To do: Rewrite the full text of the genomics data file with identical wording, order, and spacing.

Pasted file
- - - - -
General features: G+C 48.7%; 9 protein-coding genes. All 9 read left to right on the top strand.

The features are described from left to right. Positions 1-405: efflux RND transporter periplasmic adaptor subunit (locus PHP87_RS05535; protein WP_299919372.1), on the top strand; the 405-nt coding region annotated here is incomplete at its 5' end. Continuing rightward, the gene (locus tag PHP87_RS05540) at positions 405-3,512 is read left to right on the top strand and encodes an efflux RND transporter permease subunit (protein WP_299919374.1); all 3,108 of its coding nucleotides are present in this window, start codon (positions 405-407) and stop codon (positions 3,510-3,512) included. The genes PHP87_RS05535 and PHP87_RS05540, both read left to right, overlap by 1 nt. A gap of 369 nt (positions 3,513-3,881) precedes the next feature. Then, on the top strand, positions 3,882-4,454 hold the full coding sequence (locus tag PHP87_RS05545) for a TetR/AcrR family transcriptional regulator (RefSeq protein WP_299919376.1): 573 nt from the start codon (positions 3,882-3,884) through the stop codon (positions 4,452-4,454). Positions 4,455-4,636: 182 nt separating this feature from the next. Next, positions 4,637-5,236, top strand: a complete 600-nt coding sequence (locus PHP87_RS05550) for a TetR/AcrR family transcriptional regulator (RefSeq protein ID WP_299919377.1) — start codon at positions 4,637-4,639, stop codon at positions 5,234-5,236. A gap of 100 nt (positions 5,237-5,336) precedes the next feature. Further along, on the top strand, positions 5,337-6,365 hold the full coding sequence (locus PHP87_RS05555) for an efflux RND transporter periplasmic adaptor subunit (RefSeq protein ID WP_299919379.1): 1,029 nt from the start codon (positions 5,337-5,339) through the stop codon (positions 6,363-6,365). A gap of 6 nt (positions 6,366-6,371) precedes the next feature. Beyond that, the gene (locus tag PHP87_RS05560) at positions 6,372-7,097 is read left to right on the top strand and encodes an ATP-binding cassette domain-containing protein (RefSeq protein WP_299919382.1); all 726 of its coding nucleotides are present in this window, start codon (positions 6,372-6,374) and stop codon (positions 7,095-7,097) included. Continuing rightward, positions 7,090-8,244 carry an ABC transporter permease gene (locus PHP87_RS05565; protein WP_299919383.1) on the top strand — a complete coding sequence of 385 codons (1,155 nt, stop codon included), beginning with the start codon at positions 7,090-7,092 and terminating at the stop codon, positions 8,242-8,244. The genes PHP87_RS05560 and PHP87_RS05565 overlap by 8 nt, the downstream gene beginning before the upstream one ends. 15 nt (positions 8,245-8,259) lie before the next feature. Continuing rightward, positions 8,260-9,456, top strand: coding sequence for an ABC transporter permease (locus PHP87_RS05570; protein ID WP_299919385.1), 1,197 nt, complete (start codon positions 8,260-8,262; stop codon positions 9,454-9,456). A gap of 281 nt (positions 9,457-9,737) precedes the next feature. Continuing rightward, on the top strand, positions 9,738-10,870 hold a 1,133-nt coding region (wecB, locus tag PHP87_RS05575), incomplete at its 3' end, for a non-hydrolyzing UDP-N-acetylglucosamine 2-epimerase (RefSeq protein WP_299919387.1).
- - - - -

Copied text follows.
General features: G+C 48.7%; 9 protein-coding genes. All 9 read left to right on the top strand.

The features are described from left to right. Positions 1-405: efflux RND transporter periplasmic adaptor subunit (locus PHP87_RS05535; protein WP_299919372.1), on the top strand; the 405-nt coding region annotated here is incomplete at its 5' end. Continuing rightward, the gene (locus tag PHP87_RS05540) at positions 405-3,512 is read left to right on the top strand and encodes an efflux RND transporter permease subunit (protein WP_299919374.1); all 3,108 of its coding nucleotides are present in this window, start codon (positions 405-407) and stop codon (positions 3,510-3,512) included. The genes PHP87_RS05535 and PHP87_RS05540, both read left to right, overlap by 1 nt. A gap of 369 nt (positions 3,513-3,881) precedes the next feature. Then, on the top strand, positions 3,882-4,454 hold the full coding sequence (locus tag PHP87_RS05545) for a TetR/AcrR family transcriptional regulator (RefSeq protein WP_299919376.1): 573 nt from the start codon (positions 3,882-3,884) through the stop codon (positions 4,452-4,454). Positions 4,455-4,636: 182 nt separating this feature from the next. Next, positions 4,637-5,236, top strand: a complete 600-nt coding sequence (locus PHP87_RS05550) for a TetR/AcrR family transcriptional regulator (RefSeq protein ID WP_299919377.1) — start codon at positions 4,637-4,639, stop codon at positions 5,234-5,236. A gap of 100 nt (positions 5,237-5,336) precedes the next feature. Further along, on the top strand, positions 5,337-6,365 hold the full coding sequence (locus PHP87_RS05555) for an efflux RND transporter periplasmic adaptor subunit (RefSeq protein ID WP_299919379.1): 1,029 nt from the start codon (positions 5,337-5,339) through the stop codon (positions 6,363-6,365). A gap of 6 nt (positions 6,366-6,371) precedes the next feature. Beyond that, the gene (locus tag PHP87_RS05560) at positions 6,372-7,097 is read left to right on the top strand and encodes an ATP-binding cassette domain-containing protein (RefSeq protein WP_299919382.1); all 726 of its coding nucleotides are present in this window, start codon (positions 6,372-6,374) and stop codon (positions 7,095-7,097) included. Continuing rightward, positions 7,090-8,244 carry an ABC transporter permease gene (locus PHP87_RS05565; protein WP_299919383.1) on the top strand — a complete coding sequence of 385 codons (1,155 nt, stop codon included), beginning with the start codon at positions 7,090-7,092 and terminating at the stop codon, positions 8,242-8,244. The genes PHP87_RS05560 and PHP87_RS05565 overlap by 8 nt, the downstream gene beginning before the upstream one ends. 15 nt (positions 8,245-8,259) lie before the next feature. Continuing rightward, positions 8,260-9,456, top strand: coding sequence for an ABC transporter permease (locus PHP87_RS05570; protein ID WP_299919385.1), 1,197 nt, complete (start codon positions 8,260-8,262; stop codon positions 9,454-9,456). A gap of 281 nt (positions 9,457-9,737) precedes the next feature. Continuing rightward, on the top strand, positions 9,738-10,870 hold a 1,133-nt coding region (wecB, locus tag PHP87_RS05575), incomplete at its 3' end, for a non-hydrolyzing UDP-N-acetylglucosamine 2-epimerase (RefSeq protein WP_299919387.1).